Ascorbate – Practical Suggestions Regarding Vitamin C
Self Care is just that; taking care of your self. From the point of view of maintaining a healthy, strong body there are a number of nutrients that are essential to everyone and because they are safe, can be viewed as being within the realm of self-care. In fact, from my perspective of 25 years in the medical field with a focus on preventive health, I would say that certain supplements are essential to a good program of healthy lifestyle habits; eating whole, varied foods with an emphasis on green and coloured veggies, maintaining good physical posture and exercising the body adequately, drinking plenty of clean water, getting sufficient good quality sleep.
Vitamin C, Vitamin D, magnesium and selenium are three supplements that are important in maintaining the structure and function of the human body; and most people cannot get enough from diet, or in the case of Vitamin D from the action of sunlight when it hasn’t enough energy because of the angle at which it strikes the particular part of the earth in which a person lives.
I trust the following will be a brief but a sound basis by which to understand that regular vitamin C, magnesium and selenium and Vitamin D from Fall to Spring would greatly enhance the functioning of the human body.
The Use of Vitamin C in Self Care
Anti Viral Effect of Vitamin C
Vitamin C has been known to have anti viral activity since 1936.
There are case studies showing the Immune Stimulating Effects of Vitamin C
The Natural Killer Cells are the ‘search and destroy’ cells of the immune system. They search out viruses, bacteria and other foreign invaders, as well as altered cells such as cancer cells and after finding them act to kill them. These cells have molecular pumps on their surfaces which concentrate ascorbic acid in order to form hydrogen peroxide amongst other things in order to carry out this activity. This is just one of the ways in which ascorbic acid acts as an immune stimulant.
Anti oxidant activity of Vitamin C
During an infection there is a ‘storm of free radicals’ which must be neutralised by the cells selenium dependant super oxide dismutase enzyme (SOD). This likely explains, at least in part, the clinical observation that selenium added to a nutritional strategy in viral infections such as Hepatitis and HIV improves outcome. But the selenium-SOD system is specific to the superoxide radical and ineffective against other radical oxygen species. Vitamin C is nature’s premiere anti oxidant scavenger which stops all manner of free radical damage.
Human Beings all have a genetic disease; they lack the enzyme gulano lactate oxidase which finalizes the conversion of glucose to ascorbic acid (Vitamin C). This genetaic mutation is found in Primates, the guinea pig and a subspecies of the fruit bat.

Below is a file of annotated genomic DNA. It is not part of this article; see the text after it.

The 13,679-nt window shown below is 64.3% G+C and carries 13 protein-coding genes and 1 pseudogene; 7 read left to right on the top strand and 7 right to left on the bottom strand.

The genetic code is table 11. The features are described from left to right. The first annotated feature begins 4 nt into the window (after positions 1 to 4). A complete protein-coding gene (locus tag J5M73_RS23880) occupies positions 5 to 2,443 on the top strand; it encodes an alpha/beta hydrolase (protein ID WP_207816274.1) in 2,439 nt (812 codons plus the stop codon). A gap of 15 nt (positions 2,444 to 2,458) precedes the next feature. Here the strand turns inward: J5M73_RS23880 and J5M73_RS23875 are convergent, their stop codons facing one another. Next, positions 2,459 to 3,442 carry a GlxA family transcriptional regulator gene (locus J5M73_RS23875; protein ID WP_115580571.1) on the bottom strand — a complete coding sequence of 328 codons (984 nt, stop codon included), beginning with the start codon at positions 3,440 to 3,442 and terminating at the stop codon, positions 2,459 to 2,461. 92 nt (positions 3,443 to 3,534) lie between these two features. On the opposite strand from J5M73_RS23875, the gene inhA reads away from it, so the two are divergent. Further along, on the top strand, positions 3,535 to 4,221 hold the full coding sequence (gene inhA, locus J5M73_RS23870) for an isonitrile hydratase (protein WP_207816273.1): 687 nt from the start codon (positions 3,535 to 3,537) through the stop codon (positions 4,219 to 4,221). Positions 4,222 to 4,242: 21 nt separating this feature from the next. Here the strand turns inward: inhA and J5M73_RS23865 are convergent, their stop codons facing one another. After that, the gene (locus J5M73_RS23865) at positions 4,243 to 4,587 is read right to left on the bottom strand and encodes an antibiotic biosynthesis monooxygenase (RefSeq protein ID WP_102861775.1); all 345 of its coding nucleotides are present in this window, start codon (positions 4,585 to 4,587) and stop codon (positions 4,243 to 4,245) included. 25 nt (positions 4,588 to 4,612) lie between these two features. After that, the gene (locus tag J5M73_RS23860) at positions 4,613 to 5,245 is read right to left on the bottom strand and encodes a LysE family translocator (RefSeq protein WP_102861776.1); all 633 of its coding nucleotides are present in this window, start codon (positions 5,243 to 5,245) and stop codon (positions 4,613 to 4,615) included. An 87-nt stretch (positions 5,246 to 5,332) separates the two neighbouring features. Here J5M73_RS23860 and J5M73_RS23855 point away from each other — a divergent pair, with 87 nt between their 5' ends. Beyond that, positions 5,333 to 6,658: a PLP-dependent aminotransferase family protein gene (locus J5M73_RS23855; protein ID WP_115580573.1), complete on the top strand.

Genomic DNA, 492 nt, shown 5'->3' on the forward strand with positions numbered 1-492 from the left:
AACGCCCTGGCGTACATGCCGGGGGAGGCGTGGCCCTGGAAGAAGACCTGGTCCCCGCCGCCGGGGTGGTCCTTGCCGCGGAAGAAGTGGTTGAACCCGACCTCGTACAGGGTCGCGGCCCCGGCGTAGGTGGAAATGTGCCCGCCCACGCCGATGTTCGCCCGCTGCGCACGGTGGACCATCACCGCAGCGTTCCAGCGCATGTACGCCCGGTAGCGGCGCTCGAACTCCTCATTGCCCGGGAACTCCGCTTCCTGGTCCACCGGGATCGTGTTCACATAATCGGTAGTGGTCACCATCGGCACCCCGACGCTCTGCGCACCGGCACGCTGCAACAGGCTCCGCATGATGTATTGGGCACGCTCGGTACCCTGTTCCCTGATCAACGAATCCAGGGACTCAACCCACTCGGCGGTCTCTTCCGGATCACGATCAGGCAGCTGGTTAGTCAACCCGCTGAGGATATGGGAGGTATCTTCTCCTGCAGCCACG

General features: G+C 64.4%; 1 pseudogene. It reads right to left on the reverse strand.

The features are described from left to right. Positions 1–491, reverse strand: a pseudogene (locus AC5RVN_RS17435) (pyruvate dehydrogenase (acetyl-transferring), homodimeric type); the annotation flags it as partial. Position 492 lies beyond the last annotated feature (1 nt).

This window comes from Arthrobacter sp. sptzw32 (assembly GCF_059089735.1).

Nearly all organisms, excepting those mentioned above continuously make vitamin C from glucose in order to keep accorbic acid levels high. In humans a dose of vitaminC will last for about 6 hours in the blood, this is the rationale for the ‘flow through’ model of frequent dosing of this all important vitamin
In all cases in order for an effect to be seen dosage and frequency of administration is of critical importance.
A gram dose (1,000 mg = 1 gram) of Vitamin C has been shown to have minimal effects on the progress of the common cold and presumably would have little effect on more invasive, pathogenic viruses. A sustained intake of higher doses in the 2 to 5 gram range has been shown to have moderate effects. High levels of 10 to 70 grams may be required for effect on virulent infections. Case studies indicate that intravenous Ascorbic Acid is effective in serious viral infections and is being used in Complementary Medicine as an adjunctive modality in cancer maintenance therapy.
Pulsing Vitamin C
An easy way of obtaining optimal levels of vitamin C is to take 500 – 1,000mg
(1 gram) with each meal and at bedtime. (This gives a person the 2 – 4 gram amount that is found in animals which naturally synthesize this vitamin every day.)
During times of infection the dosage and frequency of vitamin C should be increased; 2 to 5 grams at each dose taken every 2 to 4 hours. During a 24 hour period 30 to 75 grams of vitamin C may be required (again, this is the amount that animals make under stress of infection). At these high doses there may be some gastric upset, gas and diarrhea. If this happens simply reduce the amount of the next dose. Drink plenty of liquids with these doses of vitamin C. Vitamin C helps to improve the effectiveness of many other therapies including antibiotics (if they are needed).
How to make a Vitamin C ‘tonic’.
Take 1/4 (1,000mg) to 1 teaspoon (4,000 mg) of powdered ascorbic acid and add to warm water which helps dissolve the powder. Stir till dissolved and add your favourite juice. You may wish to water down the juice. By sipping this drink over an hour or more one will increase the absorption of the vitamin without gastric upset. Remember in cases of severe infections to repeat this every few hours.
In order to fully appreciate the multitude of effects that adequate ascorbic acid has on the functioning of the human body the interested person may wish to refer to the following well referenced texts.
Vitamin C in Health & Disease, Packer & Fuchs (1997).
Ascorbate; the science of Vitamin C Hickey & Roberts(2004)
Vitamin C, Infectious Diseases and Toxins Levy (2002)
Vitamin C its Chemistry and Biochemistry Davies (1991)